Stan Summerfield with part of the Rotary contributions for the Community Cupboard.<
"There to help, not to judge"
December 23, 2008
On a budget of $24,000 to $30,000 each year, the Christian Community Cupboard assisted 3,600 Teays Valley families last year, up from 3,400 the year before.
"There may be some duplications in those numbers," Stan Summerfield admitted to Putnam Rotarians today, "but it's not our job to make judgements. If they live in a certain geographical area and if they meet certain financial circumstances, we offer help to them."
On the other side of the Kanawha River, another food pantry operates in Nitro. A pantry in Buffalo moved to Eleanor and then to Poca where it operates now out of the Poca United Methodist Church.
The Community Cupboard opened in 1982 under the sponsorship of fourteen churches of the Teays Valley Ministerial Association.
Open Tuesdays and Fridays at from 10:00 to noon, the pantry sees about thirty families each day of operation. Those in need are allowed a visit every thirty days. "Sometimes we let that slide a bit," he said.
"Some people may abuse the service," Summerfield repeated, "but it's not our place to judge. We are there to help.
"I've seen men come in with tears in their eyes because they lost a job. They are ashamed to come in and ask for help, but they have hungry children at home.
"One woman came in, said 'My husband was hurt on the job. Unemployment doesn't start for two more weeks. We don't have any food in the house.'
"We had a family [which] came in from another state. Homeless. Married 13 years with three kids. They were living in a van. Didn't have a roof over their heads.
"Not only were they without food, they didn't have anything to cook in, or a place to cook it," said Summerfield. "People in the community found a place for them to live, got them some appliances, and found the man a job."
Many of the goods which pass through the Cupboard are donated by churches -- detergent, shampoo and cleaning supplies as well as groceries.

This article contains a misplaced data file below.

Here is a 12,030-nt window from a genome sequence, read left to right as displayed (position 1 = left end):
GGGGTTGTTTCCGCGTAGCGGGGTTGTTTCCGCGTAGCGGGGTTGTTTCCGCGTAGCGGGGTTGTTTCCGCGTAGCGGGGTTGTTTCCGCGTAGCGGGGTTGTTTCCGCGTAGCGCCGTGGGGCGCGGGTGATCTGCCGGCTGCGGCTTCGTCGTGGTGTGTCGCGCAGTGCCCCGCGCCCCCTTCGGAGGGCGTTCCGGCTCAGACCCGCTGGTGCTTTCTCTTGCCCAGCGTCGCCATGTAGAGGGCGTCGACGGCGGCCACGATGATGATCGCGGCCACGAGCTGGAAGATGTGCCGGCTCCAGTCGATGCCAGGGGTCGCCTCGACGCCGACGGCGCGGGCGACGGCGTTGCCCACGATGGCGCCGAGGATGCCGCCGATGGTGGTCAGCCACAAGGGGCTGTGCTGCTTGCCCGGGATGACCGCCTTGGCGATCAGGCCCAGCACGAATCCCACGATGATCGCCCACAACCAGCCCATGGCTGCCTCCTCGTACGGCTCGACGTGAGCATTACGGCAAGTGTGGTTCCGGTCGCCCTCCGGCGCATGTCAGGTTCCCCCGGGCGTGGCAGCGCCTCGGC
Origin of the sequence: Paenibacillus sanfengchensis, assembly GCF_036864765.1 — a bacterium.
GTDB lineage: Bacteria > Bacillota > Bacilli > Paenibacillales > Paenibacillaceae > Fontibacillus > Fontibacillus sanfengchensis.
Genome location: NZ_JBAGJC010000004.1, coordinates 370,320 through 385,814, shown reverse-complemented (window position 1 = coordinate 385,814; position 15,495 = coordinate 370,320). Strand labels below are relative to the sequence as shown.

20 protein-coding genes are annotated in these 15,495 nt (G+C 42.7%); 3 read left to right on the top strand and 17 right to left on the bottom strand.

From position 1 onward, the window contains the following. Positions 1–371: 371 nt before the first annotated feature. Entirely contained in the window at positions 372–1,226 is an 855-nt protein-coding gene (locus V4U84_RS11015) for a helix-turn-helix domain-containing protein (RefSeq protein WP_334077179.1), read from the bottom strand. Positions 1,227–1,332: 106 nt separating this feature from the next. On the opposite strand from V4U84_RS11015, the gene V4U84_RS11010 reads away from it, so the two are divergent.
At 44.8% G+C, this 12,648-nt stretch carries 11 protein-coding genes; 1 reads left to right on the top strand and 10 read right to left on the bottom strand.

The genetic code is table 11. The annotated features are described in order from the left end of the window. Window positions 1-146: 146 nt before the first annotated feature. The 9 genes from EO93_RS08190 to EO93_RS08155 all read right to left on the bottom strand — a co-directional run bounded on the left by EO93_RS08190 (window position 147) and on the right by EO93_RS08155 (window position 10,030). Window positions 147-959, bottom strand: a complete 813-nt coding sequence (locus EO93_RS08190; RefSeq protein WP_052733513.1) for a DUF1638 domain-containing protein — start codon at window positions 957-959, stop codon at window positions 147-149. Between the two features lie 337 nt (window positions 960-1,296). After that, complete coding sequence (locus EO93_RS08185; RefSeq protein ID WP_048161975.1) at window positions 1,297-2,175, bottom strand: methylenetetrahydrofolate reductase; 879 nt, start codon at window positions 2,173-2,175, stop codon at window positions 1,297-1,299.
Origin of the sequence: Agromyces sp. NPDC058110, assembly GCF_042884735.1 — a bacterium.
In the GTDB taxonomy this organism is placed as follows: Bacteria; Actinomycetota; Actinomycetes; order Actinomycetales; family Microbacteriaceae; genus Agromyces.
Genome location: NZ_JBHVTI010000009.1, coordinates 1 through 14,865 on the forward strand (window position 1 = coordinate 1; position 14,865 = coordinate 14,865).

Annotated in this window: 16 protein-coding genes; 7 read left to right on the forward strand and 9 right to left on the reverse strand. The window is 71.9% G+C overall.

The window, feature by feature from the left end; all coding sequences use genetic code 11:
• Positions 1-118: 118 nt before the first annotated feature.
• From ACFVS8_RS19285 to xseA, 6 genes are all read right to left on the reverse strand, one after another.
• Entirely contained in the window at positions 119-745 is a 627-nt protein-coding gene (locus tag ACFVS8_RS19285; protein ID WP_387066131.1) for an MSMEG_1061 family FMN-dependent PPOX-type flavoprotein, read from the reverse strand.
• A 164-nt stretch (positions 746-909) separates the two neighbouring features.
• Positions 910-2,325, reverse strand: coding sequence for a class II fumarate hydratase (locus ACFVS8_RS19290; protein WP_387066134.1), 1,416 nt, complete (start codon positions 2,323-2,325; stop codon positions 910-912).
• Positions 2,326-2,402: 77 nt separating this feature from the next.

Eight months out of each year, commodities are provided by the US Department of Agriculture. "We never know what the USDA is going to give us," he told the group, "but we get 4,000 to 10,000 pounds of food in any given month."
Scouting sponsors a food drive each fall. So do Postal Service employees.
Once a week from mid-January to mid-March, foodstuffs are contributed by Charleston's United Food Organization, an all-volunteer group which supplies 12 area food pantries.
Several schools also collect food for the Community Cupboard, Summerfield said. "Hurricane Middle School collected 5,400 cans of food over the last four weeks."
The operating account was down to $64 during the recent Thanksgiving season, but a businessman came in and gave the Cupboard two checks each for $2,000, a contribution from each of two corporations he owned.
There was a shortage of meat, but a local grocery store was able to donate 130 24-to-26-pound turkeys. "We had to take some of them up to the [Saint Timothy's] Episcopal Church to store them."
Summerfield, a science teacher retired from Buffalo High School, began volunteer work at the Community Cupboard five or six years ago. "Hands-on is more important than handing out money," he says.
And, we might add, money is no substitute for the personal attention and assistance that comes through a direct personal commitment.
|The Christian Community Cupboard is located at 2845 Virginia Avenue in Hurricane, behind Forrest Burdette United Methodist Church. Hours are Tuesdays and Fridays from 10:00 to noon. The Forrest Burdette representative, Eddie Ellison, may be reached at 743-9832.|